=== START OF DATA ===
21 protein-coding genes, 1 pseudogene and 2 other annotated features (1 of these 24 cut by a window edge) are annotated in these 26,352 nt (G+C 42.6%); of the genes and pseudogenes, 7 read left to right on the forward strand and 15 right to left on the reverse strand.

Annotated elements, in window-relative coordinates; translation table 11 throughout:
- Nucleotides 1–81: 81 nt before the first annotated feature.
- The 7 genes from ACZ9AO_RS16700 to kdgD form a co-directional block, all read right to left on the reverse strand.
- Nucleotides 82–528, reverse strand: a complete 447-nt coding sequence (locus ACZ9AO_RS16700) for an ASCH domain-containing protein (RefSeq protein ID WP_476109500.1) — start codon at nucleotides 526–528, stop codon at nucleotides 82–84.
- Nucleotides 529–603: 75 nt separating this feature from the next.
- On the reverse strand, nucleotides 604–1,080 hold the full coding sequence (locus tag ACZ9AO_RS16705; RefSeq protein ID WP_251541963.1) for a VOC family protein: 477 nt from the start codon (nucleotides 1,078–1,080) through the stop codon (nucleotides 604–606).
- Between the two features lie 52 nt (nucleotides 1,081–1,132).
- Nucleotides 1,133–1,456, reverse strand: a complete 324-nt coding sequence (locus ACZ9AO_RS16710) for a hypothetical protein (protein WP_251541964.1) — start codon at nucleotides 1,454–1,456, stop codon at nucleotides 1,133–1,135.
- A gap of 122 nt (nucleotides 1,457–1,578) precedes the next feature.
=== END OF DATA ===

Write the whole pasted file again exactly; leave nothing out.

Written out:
21 protein-coding genes, 1 pseudogene and 2 other annotated features (1 of these 24 cut by a window edge) are annotated in these 26,352 nt (G+C 42.6%); of the genes and pseudogenes, 7 read left to right on the forward strand and 15 right to left on the reverse strand.

Annotated elements, in window-relative coordinates; translation table 11 throughout:
- Nucleotides 1–81: 81 nt before the first annotated feature.
- The 7 genes from ACZ9AO_RS16700 to kdgD form a co-directional block, all read right to left on the reverse strand.
- Nucleotides 82–528, reverse strand: a complete 447-nt coding sequence (locus ACZ9AO_RS16700) for an ASCH domain-containing protein (RefSeq protein ID WP_476109500.1) — start codon at nucleotides 526–528, stop codon at nucleotides 82–84.
- Nucleotides 529–603: 75 nt separating this feature from the next.
- On the reverse strand, nucleotides 604–1,080 hold the full coding sequence (locus tag ACZ9AO_RS16705; RefSeq protein ID WP_251541963.1) for a VOC family protein: 477 nt from the start codon (nucleotides 1,078–1,080) through the stop codon (nucleotides 604–606).
- Between the two features lie 52 nt (nucleotides 1,081–1,132).
- Nucleotides 1,133–1,456, reverse strand: a complete 324-nt coding sequence (locus ACZ9AO_RS16710) for a hypothetical protein (protein WP_251541964.1) — start codon at nucleotides 1,454–1,456, stop codon at nucleotides 1,133–1,135.
- A gap of 122 nt (nucleotides 1,457–1,578) precedes the next feature.